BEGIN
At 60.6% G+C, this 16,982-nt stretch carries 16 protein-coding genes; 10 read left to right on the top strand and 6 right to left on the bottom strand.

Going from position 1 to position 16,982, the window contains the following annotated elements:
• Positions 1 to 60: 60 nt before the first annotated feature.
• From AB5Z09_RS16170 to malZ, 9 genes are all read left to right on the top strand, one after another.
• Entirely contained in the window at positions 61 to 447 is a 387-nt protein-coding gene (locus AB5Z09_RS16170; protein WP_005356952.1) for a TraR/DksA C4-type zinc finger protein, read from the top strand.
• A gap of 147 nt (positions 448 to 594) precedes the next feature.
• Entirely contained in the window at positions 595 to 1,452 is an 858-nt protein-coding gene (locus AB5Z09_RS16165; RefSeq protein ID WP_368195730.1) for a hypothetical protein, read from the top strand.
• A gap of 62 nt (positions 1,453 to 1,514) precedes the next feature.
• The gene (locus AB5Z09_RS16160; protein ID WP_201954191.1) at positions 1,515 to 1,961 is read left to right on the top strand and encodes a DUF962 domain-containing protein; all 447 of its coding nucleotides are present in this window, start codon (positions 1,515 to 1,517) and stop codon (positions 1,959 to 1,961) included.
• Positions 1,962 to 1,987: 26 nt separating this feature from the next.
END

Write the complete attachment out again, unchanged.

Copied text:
At 60.6% G+C, this 16,982-nt stretch carries 16 protein-coding genes; 10 read left to right on the top strand and 6 right to left on the bottom strand.

Going from position 1 to position 16,982, the window contains the following annotated elements:
• Positions 1 to 60: 60 nt before the first annotated feature.
• From AB5Z09_RS16170 to malZ, 9 genes are all read left to right on the top strand, one after another.
• Entirely contained in the window at positions 61 to 447 is a 387-nt protein-coding gene (locus AB5Z09_RS16170; protein WP_005356952.1) for a TraR/DksA C4-type zinc finger protein, read from the top strand.
• A gap of 147 nt (positions 448 to 594) precedes the next feature.
• Entirely contained in the window at positions 595 to 1,452 is an 858-nt protein-coding gene (locus AB5Z09_RS16165; RefSeq protein ID WP_368195730.1) for a hypothetical protein, read from the top strand.
• A gap of 62 nt (positions 1,453 to 1,514) precedes the next feature.
• The gene (locus AB5Z09_RS16160; protein ID WP_201954191.1) at positions 1,515 to 1,961 is read left to right on the top strand and encodes a DUF962 domain-containing protein; all 447 of its coding nucleotides are present in this window, start codon (positions 1,515 to 1,517) and stop codon (positions 1,959 to 1,961) included.
• Positions 1,962 to 1,987: 26 nt separating this feature from the next.